I asked Jeff how he was able to confront Wes so effortlessly. He went on,

“I guess I was a little naïve, which probably worked out in my favor. I was this kid at Loretta’s losing my mind, because it was my first time there, and I’m just running around getting as much footage as I can. Back then I was shooting with my Canon Rebel SL1, which is like a three hundred dollar DSLR. I’d have a 75mm lens on it with my glidecam, because I didn’t have a good tripod. Wes was probably thinking, ‘Who is this chump?’ [laughs] He was super cool though, really nice.”

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Jeff Urbahn and his fellow Illinoisan Chase Sexton at The Ranch. Photo: Lake Kilpatrick

It was one thing to get the virtual nod and have your content posted to Vurb’s site, but infiltrating their team and becoming a part of the core group was a different beast entirely. Over time I’ve learned this process to be more about timing and social connections than outright skill, but being motocross dorks, I don’t believe many of us exude the often sought after qualities of extroverts.

“I tried getting into Vurb before 2014,” Tom Journet told me. “It was 2013, and I didn’t make it to Loretta’s, but my friend Mikey Giovanniello made it in the B class. I asked to come out with him and brought my camera with. I don’t even remember what I had, some shitty Nikon I borrowed from my parents. I was just taking photos and I remember seeing the Vurb guys there, Brandon Biro specifically. I messaged him on Facebook after the event, ‘Yo bro, what’s it take to be on Vurb?’ The basic questions and shit, you know? [laughs] Seeing the Vurb crew back in the day was crazy.”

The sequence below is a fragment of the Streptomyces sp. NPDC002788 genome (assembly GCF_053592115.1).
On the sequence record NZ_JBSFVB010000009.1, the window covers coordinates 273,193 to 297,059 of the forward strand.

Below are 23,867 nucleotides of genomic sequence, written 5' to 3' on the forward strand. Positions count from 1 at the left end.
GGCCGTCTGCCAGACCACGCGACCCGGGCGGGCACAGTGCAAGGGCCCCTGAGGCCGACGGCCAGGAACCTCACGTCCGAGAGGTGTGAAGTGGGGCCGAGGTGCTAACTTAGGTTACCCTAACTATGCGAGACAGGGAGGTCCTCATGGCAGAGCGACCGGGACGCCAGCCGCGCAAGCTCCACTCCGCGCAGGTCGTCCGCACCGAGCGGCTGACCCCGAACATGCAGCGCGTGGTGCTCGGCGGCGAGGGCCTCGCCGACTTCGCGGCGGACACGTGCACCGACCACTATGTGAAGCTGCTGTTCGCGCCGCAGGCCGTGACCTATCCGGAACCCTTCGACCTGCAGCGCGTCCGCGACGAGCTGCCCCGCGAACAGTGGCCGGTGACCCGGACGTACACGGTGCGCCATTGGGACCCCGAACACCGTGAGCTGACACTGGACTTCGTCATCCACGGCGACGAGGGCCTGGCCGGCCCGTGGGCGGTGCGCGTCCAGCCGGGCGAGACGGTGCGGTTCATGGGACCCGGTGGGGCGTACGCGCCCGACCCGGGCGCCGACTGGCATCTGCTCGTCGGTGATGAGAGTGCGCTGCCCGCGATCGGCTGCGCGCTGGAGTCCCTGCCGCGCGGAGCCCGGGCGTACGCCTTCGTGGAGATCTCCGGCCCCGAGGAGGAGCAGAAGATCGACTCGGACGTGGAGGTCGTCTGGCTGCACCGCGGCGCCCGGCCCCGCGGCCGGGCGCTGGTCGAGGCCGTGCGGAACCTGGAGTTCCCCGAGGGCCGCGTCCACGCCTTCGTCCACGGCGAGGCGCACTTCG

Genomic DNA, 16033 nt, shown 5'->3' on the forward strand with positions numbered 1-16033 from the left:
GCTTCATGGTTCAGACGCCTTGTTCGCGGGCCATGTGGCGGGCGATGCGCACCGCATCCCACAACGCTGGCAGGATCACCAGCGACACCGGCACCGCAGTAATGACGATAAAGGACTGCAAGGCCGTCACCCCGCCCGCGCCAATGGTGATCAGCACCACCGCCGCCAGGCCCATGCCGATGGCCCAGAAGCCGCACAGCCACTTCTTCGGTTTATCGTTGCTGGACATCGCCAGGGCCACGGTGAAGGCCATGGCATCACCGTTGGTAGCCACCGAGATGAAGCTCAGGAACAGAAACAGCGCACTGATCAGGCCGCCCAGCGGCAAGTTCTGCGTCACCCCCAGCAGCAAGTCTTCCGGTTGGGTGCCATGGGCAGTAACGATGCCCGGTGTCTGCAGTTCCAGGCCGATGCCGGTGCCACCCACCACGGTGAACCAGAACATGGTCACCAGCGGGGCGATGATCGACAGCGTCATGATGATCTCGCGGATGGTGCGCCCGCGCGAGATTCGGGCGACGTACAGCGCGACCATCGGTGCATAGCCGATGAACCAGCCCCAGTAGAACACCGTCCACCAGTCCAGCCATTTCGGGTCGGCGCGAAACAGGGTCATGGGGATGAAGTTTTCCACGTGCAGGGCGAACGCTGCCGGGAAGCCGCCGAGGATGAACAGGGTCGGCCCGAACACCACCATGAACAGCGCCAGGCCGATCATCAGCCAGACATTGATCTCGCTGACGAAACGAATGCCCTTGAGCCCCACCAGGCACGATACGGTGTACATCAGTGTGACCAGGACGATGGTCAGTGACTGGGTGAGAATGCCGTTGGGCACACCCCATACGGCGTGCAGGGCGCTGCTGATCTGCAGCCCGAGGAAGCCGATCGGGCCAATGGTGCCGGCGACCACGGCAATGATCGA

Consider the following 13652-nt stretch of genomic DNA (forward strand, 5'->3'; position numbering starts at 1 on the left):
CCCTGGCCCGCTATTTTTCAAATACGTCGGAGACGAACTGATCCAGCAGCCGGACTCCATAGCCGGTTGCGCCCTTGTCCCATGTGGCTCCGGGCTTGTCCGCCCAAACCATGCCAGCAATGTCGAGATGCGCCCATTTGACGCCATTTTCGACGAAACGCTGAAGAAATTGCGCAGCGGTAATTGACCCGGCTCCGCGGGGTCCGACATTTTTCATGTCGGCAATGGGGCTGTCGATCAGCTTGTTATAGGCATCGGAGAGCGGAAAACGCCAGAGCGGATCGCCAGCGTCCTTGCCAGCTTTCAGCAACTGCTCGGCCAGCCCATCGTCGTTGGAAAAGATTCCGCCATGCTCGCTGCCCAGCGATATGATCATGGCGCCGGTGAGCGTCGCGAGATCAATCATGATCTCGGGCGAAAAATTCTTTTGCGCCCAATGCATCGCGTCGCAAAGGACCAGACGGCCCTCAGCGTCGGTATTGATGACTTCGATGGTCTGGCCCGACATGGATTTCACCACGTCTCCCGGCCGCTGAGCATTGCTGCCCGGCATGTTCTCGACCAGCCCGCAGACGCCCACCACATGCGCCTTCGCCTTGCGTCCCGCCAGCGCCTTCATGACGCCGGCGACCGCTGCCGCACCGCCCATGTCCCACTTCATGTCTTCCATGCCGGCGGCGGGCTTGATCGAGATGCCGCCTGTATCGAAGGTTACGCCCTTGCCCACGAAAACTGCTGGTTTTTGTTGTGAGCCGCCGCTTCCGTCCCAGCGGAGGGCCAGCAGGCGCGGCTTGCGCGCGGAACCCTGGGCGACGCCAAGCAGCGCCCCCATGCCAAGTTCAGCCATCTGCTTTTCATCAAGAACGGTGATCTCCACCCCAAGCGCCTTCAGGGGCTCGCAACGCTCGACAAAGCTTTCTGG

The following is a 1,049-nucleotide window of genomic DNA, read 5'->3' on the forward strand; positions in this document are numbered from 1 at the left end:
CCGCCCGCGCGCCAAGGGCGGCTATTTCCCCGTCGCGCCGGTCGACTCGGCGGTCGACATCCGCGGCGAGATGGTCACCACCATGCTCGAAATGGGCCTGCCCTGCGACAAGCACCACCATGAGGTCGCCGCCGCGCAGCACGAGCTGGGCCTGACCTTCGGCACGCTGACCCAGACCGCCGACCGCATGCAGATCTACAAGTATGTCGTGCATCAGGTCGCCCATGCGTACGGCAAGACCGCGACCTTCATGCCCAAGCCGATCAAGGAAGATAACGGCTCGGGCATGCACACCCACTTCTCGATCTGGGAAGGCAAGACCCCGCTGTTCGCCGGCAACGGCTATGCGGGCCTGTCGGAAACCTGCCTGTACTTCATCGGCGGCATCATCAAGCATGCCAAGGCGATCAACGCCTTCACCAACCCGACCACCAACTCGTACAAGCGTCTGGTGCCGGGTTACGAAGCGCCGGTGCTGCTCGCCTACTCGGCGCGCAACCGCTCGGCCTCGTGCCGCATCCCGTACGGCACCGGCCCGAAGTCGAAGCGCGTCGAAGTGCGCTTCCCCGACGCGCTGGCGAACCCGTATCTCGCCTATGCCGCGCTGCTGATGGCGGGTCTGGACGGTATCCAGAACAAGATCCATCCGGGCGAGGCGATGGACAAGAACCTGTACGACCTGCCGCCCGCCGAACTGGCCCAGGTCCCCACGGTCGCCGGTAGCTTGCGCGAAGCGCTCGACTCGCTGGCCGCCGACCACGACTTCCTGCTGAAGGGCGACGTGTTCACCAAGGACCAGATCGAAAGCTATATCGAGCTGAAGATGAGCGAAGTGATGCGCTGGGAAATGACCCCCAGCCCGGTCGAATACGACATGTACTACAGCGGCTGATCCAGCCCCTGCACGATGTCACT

I didn’t ask Biro if he remembers Tom’s initial outreach, but he remembers that year at Loretta’s vividly,

“The first time I met anyone at Vurb was at Loretta Lynn’s in 2013. I asked if they needed help at the race that year and they did, but they couldn’t afford my airfare, just the time that I’d be filming. I hitched a ride with Robbie and RJ Wageman to cover travel costs, but all I really did that year was grab GoPro’s and film Uncut videos. I stayed with the Vurb crew at the track as well. It was Dillon Gwaltney, Jason Crane, Danny Stuart, Chelsea Stratso, and Wes Williams. Ashton Hammill and Eli Moore came out for a few days too.”

“Wes showed me around their camper & trailer setup when I got there, [where we all stayed for the week]. Everyone was cool and welcoming. We all knew each other but hadn’t all met in person. We got a foot of rain at The Ranch that year, and it was still one of the funnest weeks of my life.”

Vurb’s attitude is often cited as one of its strengths as a media outlet, and the story of the raggedy motorhome / trailer setup only emboldens that punk rock ethos. Vurb poked fun at the sport and exploited its flaws as much as it showcased the best and brightest in racing. From the National Security hijinks, to Dirt Shark’s rambunctious companion Mud Dolphin, and everything in-between (David Izer sneaking a lap at Loretta Lynn’s, the criminally short-lived Vurbmoto Voicovers…), Vurb covered the sport with a tongue firmly planted in its cheek. It provided a voice to those within the community that saw its rebellious flame fading slowly.